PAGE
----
Depalindromize this string!

Given a palindrome generated according to this challenge, depalindromize it.

Test cases

abcdedcba -> abcde
johncenanecnhoj -> johncena
ppapapp -> ppap
codegolflogedoc -> codegolf


Remember, this is , so the code with the fewest bytes wins.

• -1 for the pointless restriction on your code not being a palindrome. It adds nothing to the challenge IMO, in very few languages would it matter. – Rɪᴋᴇʀ Nov 2 '16 at 23:56
• +1 for the restriction. It´s so mirroring the paliondrome challenge ... and it´s adding challenge to esolangs. I like it. Am I correct in the assumption that input will always have an uneven length? – Titus Nov 3 '16 at 0:04
• The non-palindrome restriction is probably a joke based on the previous challenge. Did anyone really downvote based on that? – Luis Mendo Nov 3 '16 at 0:27
• It does prevent single-byte solutions. @diynevala +1 for the unnecessary +1. – Adám Nov 3 '16 at 10:29
• What if the string is not a palindrome to begin with? – Xavon_Wrentaile Nov 3 '16 at 23:45

R, 35 bytes

Always late to the party.

substr(x<-scan(,""),1,nchar(x)/2+1)


Ruby, 20 bytes

->n{n[0,-~n.size/2]}


anonymous lambda that returns the first half (rounded up) of a string. The -~n is a 1+n with a higher priority than the division by two, so I don't need any parentheses. Unlike the other Ruby solution, this works on strings with even lengths.

Usage:

->n{n[0,-~n.size/2]}["abba"]
->n{n[0,-~n.size/2]}["abcba"]
->n{n[0,-~n.size/2]}["a"]


Returns:

"ab"
"abc"
"a"


Java 8, 33 bytes

Same logic as @Numberknot, but with 24 less bytes due to the use of lambdas. I tried to add this as an update to @Numberknot but with no response therefore I posted this as a separate answer since it's a big difference in bytes between his and my answer.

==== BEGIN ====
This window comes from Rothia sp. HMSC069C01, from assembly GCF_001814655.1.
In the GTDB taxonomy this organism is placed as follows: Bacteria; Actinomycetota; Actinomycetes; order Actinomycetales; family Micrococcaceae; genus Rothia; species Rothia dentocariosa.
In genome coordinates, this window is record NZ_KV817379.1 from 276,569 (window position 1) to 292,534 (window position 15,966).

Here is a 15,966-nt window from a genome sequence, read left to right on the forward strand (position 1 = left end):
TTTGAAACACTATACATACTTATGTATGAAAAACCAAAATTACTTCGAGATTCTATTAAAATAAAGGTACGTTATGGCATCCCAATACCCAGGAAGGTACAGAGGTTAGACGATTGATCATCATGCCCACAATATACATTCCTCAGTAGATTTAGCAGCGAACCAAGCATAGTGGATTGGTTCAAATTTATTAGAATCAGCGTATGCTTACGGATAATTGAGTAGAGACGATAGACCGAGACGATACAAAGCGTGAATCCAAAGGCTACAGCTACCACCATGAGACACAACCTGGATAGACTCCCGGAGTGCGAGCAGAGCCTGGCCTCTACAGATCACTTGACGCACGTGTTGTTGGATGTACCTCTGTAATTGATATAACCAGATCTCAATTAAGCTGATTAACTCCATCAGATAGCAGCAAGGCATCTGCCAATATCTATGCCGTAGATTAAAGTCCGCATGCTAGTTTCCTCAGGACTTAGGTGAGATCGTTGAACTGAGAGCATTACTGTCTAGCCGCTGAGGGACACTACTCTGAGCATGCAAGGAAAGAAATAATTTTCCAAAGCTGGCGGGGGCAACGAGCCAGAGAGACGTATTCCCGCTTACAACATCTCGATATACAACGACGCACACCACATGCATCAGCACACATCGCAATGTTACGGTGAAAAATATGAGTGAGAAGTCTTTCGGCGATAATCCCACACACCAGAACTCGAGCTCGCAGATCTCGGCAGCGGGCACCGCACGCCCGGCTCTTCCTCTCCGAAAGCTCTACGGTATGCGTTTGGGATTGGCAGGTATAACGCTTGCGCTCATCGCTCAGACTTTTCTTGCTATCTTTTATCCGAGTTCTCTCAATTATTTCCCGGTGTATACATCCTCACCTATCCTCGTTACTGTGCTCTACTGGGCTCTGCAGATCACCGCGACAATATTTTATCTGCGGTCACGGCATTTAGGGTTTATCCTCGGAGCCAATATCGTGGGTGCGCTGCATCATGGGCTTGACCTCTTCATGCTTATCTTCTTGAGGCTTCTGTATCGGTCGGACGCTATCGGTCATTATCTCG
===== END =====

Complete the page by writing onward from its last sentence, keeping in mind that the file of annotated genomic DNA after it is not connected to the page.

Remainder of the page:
s->s.substring(0,s.length()/2+1);


Ungolfed version:

interface Func { String foo(String s); }

public class Main
{
public static void main(String[] args)
{
Func s = s->s.substring(0,s.length()/2+1);
}
}

• why -1? The other Java answers are pretty much the same only written in Java 7. Java 8 with the use of lambdas makes the answer shorter. – BananyaDev Nov 5 '16 at 20:44
• Probably because it looks like you just copied @Numberknot's answer, without giving him any credit... – Dada Nov 6 '16 at 9:57

Dyalog APL, 9 bytes

⊢↑⍨2÷⍨1+⍴


Thanks to Adám for saving 4 bytes.

• I just saw your answer now. You should know that constants are allowed as the left tine of a fork, so 2÷⍨ works. Since constants are only allowed as left tine, you can swap the arguments of commutative functions to make them permitted, so 1+⍴ works. For non-commutative functions, use ⍨. – Adám Nov 3 '16 at 10:53

OIL, 61 bytes

5
0
12
0
26
1
26
24
14
div
0
24
1
0
19
8
19
13
27

0
4
0
3

2


This uses the div from the standard library.

Japt, 5 bytes

¯ÒUÊz


Try it here